Many borrowers have taken out interest only loans without fully considering the risks and limitations associated. The Reserve Bank of Australia (RBA) have made the decision to hold the current cash rate at 1.50 per cent.
However, some major banks in recent months have increased their retail interest rates. This is already putting some borrowers under financial stress. With interest rate rises more likely than reductions, the potential for forced property sales is increasing.
The Australian Prudential Regulation Authority’s (APRA) recent clamp down on interest only mortgages appears to have had the desired economic effect. There move has lowered the level of property lending to investors. Figures released at the end of August show that the aggregate value of interest only loans fell by $2.3 billion in the June quarter. APRA has told the banking sector that they can only lend up to 30 per cent of their new mortgages on interest only terms. Many of the banks have lifted their interest rates in this space to curb the demand for interest only terms.
So what the difference?
Interest only loans require the borrower to only pay the outstanding interest on the amount borrowed.
Principal and interest loans require the borrower to repay the interest component plus a portion of the principal loan balance. Thus, reducing the outstanding loan amount with each repayment.
Why utilise an interest only loan?
Many seasoned property investors utilise this loan repayment method because the interest repayments are deductible. The view would be to generate sufficient profit over time to offset the cost of interest on their loans after taxes. This however works on the notion that property prices will continue to increase with time.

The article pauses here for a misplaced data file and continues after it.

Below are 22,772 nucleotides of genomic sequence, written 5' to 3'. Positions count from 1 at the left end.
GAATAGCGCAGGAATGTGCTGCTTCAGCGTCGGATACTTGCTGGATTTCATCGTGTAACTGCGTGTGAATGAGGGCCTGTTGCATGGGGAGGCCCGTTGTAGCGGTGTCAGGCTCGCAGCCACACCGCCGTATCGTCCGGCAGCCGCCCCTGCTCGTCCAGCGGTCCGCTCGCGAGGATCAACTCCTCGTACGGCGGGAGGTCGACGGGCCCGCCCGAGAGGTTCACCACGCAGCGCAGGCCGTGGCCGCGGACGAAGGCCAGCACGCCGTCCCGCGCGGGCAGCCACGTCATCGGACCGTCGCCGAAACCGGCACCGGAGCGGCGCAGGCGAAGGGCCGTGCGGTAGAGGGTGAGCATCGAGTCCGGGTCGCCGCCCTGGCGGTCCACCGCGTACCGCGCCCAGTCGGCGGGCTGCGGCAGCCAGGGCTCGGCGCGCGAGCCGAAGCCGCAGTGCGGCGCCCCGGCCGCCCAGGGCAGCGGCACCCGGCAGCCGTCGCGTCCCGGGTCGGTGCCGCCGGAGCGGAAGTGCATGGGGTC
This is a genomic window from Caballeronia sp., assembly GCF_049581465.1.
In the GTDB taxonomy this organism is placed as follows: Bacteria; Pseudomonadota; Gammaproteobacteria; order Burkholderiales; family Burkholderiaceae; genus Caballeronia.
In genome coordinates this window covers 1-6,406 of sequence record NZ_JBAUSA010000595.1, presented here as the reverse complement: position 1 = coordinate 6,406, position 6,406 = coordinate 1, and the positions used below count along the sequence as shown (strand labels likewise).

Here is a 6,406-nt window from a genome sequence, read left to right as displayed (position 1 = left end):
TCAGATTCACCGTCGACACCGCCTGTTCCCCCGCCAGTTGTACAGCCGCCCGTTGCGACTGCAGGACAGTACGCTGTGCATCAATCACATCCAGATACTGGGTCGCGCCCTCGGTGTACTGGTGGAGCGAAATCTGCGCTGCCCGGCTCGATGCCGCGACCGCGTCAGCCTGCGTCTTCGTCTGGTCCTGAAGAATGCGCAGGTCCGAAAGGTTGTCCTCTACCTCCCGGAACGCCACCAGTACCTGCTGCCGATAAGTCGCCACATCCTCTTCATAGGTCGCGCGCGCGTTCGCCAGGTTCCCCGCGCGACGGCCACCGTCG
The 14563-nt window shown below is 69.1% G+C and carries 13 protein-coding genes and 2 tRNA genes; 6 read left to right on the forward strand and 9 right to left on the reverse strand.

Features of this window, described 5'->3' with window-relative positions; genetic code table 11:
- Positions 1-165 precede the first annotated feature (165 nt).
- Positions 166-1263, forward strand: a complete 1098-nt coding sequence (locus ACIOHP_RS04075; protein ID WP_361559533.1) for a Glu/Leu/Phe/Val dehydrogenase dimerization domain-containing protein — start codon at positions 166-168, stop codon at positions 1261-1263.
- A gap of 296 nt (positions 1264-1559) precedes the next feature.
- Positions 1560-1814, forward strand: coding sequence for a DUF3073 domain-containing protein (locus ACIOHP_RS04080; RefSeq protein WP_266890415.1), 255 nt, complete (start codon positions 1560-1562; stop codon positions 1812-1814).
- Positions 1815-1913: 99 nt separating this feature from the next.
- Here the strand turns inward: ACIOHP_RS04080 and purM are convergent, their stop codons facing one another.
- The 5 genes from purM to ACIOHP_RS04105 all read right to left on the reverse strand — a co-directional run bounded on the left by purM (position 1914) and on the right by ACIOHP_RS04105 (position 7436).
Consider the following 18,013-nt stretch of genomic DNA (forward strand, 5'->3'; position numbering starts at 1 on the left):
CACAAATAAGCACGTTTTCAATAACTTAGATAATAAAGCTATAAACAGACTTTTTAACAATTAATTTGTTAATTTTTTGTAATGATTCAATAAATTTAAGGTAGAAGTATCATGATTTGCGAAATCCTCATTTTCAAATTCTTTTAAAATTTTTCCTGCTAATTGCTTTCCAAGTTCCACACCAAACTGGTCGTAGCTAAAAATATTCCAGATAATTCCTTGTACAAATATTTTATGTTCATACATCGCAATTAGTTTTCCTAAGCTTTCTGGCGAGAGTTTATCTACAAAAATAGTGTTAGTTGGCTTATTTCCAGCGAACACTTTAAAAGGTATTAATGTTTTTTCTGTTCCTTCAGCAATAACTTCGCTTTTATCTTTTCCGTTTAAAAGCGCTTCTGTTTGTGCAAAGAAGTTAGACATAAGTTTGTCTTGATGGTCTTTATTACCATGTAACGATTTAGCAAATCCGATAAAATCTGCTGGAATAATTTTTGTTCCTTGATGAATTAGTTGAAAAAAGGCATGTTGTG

What are the consequences?
There are a number of consequences for investors not understanding the differences between these loans. Rates are expected to rise in the future as interest rates in offshore financial markets rise. The bulk of Australian banks source their wholesale cash from overseas markets. So should those markets rise then ours will follow suit shortly after. Ultimately, borrowers on interest only terms need to be alert to the likelihood of this occurring.
UBS analyst Jonathon Mott who has drawn attention to this concern stated, “whilst these loans are well secured, we believe many borrowers may face substantial stress as interest rates rise or when they revert to principal and interest”.
Have you considered this… Are your loans are being structured in the most effective way? What effect a change to a principal and interest loan term will have for you?
Should you wish to discuss your current lending position please contact us on (07) 3284 7875 to arrange an appointment. We can provide a range of services to answer all your question in many areas of your financial well being.
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